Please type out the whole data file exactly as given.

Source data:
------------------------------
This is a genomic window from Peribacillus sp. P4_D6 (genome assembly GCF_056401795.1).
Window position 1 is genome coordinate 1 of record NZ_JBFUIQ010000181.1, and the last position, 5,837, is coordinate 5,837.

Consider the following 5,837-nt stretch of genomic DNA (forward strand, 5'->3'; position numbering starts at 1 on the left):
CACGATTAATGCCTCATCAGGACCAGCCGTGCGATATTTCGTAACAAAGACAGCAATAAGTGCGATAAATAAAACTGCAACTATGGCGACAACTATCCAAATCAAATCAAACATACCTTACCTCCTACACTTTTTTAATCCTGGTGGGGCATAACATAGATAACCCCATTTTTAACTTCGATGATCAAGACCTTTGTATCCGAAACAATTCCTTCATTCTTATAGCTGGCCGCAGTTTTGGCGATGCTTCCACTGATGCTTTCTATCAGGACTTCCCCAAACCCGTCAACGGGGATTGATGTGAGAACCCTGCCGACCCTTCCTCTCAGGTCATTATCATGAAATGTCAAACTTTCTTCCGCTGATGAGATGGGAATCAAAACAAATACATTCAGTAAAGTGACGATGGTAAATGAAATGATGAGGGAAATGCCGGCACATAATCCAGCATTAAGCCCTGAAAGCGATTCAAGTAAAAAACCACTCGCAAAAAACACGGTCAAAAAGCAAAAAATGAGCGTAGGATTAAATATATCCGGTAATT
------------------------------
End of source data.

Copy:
This is a genomic window from Peribacillus sp. P4_D6 (genome assembly GCF_056401795.1).
Window position 1 is genome coordinate 1 of record NZ_JBFUIQ010000181.1, and the last position, 5,837, is coordinate 5,837.

Consider the following 5,837-nt stretch of genomic DNA (forward strand, 5'->3'; position numbering starts at 1 on the left):
CACGATTAATGCCTCATCAGGACCAGCCGTGCGATATTTCGTAACAAAGACAGCAATAAGTGCGATAAATAAAACTGCAACTATGGCGACAACTATCCAAATCAAATCAAACATACCTTACCTCCTACACTTTTTTAATCCTGGTGGGGCATAACATAGATAACCCCATTTTTAACTTCGATGATCAAGACCTTTGTATCCGAAACAATTCCTTCATTCTTATAGCTGGCCGCAGTTTTGGCGATGCTTCCACTGATGCTTTCTATCAGGACTTCCCCAAACCCGTCAACGGGGATTGATGTGAGAACCCTGCCGACCCTTCCTCTCAGGTCATTATCATGAAATGTCAAACTTTCTTCCGCTGATGAGATGGGAATCAAAACAAATACATTCAGTAAAGTGACGATGGTAAATGAAATGATGAGGGAAATGCCGGCACATAATCCAGCATTAAGCCCTGAAAGCGATTCAAGTAAAAAACCACTCGCAAAAAACACGGTCAAAAAGCAAAAAATGAGCGTAGGATTAAATATATCCGGTAATT